Skip to main content

Programme - Global Students


Global Students

10:10-11:00

The Global Student

Naomi de la Tour (IATL)

Drawing on IATL's module Global Connections, Reinvention: a Journal of Undergraduate Research, and ICUR, this session will consider what it means to be a 'Global Student' at the University of Warwick. We will discuss whether and why students are seeking a global experience at the university and to what extent they feel like global students, how IATL's activities have supported them in exploring their place in the global community, and the ways in which they articulate the meaning of 'global student'. This interactive workshop will engage with the student experience, as well as asking participants to consider their role in the University's global community.

11:10-12:00
Why is My Curriculum White?

Nia Conteh (Students' Union Ethnic Minorities Officer)
Maahwish Mizra (Students' Union Education Officer)

Warwick’s ability to host international students is both an indication of prestige and an attractive investment. Though institutions seek to market ourselves as international hubs, rich in diversity and boasting of our global alumni “footprint”, this diversity is not necessarily reflected in curricula.

Students at Warwick who have been active in developing challenges and alternatives to a “white” or Eurocentric curriculum will talk about their experiences working to diversify the curriculum through such initiatives as the Open Education Series, and address concerns that:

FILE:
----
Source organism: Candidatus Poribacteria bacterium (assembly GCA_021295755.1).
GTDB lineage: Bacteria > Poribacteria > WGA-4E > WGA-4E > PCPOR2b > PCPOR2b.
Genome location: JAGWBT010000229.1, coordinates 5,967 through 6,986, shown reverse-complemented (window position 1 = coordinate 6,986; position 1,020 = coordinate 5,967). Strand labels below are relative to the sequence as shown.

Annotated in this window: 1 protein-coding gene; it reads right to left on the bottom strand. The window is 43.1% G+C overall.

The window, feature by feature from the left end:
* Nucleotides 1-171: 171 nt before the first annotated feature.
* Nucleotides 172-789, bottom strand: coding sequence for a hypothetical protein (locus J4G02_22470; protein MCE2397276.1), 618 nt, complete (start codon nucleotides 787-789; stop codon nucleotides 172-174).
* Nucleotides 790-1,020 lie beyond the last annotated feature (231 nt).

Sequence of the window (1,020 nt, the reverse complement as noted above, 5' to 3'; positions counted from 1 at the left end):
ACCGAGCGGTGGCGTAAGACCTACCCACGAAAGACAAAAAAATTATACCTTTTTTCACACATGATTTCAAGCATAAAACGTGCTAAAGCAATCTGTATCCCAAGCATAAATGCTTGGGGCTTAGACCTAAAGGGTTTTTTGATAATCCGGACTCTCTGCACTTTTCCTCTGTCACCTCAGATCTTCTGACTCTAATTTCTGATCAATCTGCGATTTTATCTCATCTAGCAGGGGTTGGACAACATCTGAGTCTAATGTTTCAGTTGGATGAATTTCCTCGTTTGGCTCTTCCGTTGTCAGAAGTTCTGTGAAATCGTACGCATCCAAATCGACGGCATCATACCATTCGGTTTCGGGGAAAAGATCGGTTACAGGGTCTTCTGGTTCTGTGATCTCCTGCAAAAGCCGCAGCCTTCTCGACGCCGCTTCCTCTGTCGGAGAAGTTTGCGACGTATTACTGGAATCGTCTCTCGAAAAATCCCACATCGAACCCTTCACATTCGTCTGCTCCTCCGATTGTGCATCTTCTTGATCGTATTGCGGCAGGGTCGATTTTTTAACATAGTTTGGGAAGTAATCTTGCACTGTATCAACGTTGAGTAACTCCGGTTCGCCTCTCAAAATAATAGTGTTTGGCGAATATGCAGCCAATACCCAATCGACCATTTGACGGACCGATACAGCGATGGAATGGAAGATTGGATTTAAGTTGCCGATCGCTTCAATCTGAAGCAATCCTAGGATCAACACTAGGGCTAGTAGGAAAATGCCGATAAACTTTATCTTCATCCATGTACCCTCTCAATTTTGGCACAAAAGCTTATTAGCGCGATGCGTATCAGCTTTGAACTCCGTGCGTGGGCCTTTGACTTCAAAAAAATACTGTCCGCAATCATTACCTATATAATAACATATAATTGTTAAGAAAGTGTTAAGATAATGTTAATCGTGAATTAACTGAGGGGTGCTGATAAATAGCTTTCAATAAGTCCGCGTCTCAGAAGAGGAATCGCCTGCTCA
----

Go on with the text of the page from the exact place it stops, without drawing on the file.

1. The experiences and histories of many international students fail to be recognised. Students are expected to assimilate into Eurocentric curriculums with little intellectual freedom to reference or discuss the thinkers of their own cultures, and as a result, are expected to in essence “leave behind” the intellectual achievements of their own cultures. This can also have a real impact on home students from non-European ethnic or cultural backgrounds (as evidenced in the continuing “attainment gap” across UK universities for all other ethnic groups than White).
  2. This limited diversity of curriculums stifles academic freedom – it presents to home, Western students the history of their own civilisations at the expense of limiting knowledge of the contributions of the many intellectual giants of other cultures. This cannot be seen as worldly or global learning – learning becomes partial, one-sided and seen through a singular lens.
  3. Curriculums constructed heavily of Eurocentric material bring with them the problems of the European worldview, which has historically seen non-white cultures as savage and promoted this dehumanising ideology through intellectual material. We see the historical Othering and dehumanisation of non-European cultures and peoples in the canon: in John Stuart Mill, in Joseph Conrad, and even in Karl Marx. A historically racist Europe and West will reflect its racism in its high and low art, in its writings and mass market entertainment, in its elevated philosophies and its low-brow conversations. Racism becomes hard to escape, for it is a cultural phenomenon, and the utilisation of such material in university syllabuses becomes problematic when it is not countered by the voice of the very cultures being repeatedly dehumanised and presented as savage.